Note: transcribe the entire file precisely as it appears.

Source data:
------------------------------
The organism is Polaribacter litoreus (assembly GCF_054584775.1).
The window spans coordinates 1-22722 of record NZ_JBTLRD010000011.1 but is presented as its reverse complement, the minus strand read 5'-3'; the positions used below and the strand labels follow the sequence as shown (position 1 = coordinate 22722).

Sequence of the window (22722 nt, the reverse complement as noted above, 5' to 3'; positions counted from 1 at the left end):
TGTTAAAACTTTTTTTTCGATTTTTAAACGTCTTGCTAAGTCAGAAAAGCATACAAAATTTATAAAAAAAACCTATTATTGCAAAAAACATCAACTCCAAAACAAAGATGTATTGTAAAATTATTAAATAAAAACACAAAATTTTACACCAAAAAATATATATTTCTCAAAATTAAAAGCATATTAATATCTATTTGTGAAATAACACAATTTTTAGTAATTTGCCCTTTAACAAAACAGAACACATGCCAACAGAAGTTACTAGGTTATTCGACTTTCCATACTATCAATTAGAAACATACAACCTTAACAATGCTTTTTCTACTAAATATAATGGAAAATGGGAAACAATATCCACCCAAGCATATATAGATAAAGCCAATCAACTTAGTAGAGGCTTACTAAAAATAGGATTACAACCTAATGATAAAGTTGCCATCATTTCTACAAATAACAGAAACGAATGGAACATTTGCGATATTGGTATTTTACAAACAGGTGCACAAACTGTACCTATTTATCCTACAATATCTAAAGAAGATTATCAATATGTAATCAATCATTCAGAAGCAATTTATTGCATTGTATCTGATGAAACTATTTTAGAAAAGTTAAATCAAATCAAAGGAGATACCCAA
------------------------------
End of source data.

The organism is Polaribacter litoreus (assembly GCF_054584775.1).
The window spans coordinates 1-22722 of record NZ_JBTLRD010000011.1 but is presented as its reverse complement, the minus strand read 5'-3'; the positions used below and the strand labels follow the sequence as shown (position 1 = coordinate 22722).

Sequence of the window (22722 nt, the reverse complement as noted above, 5' to 3'; positions counted from 1 at the left end):
TGTTAAAACTTTTTTTTCGATTTTTAAACGTCTTGCTAAGTCAGAAAAGCATACAAAATTTATAAAAAAAACCTATTATTGCAAAAAACATCAACTCCAAAACAAAGATGTATTGTAAAATTATTAAATAAAAACACAAAATTTTACACCAAAAAATATATATTTCTCAAAATTAAAAGCATATTAATATCTATTTGTGAAATAACACAATTTTTAGTAATTTGCCCTTTAACAAAACAGAACACATGCCAACAGAAGTTACTAGGTTATTCGACTTTCCATACTATCAATTAGAAACATACAACCTTAACAATGCTTTTTCTACTAAATATAATGGAAAATGGGAAACAATATCCACCCAAGCATATATAGATAAAGCCAATCAACTTAGTAGAGGCTTACTAAAAATAGGATTACAACCTAATGATAAAGTTGCCATCATTTCTACAAATAACAGAAACGAATGGAACATTTGCGATATTGGTATTTTACAAACAGGTGCACAAACTGTACCTATTTATCCTACAATATCTAAAGAAGATTATCAATATGTAATCAATCATTCAGAAGCAATTTATTGCATTGTATCTGATGAAACTATTTTAGAAAAGTTAAATCAAATCAAAGGAGATACCCAA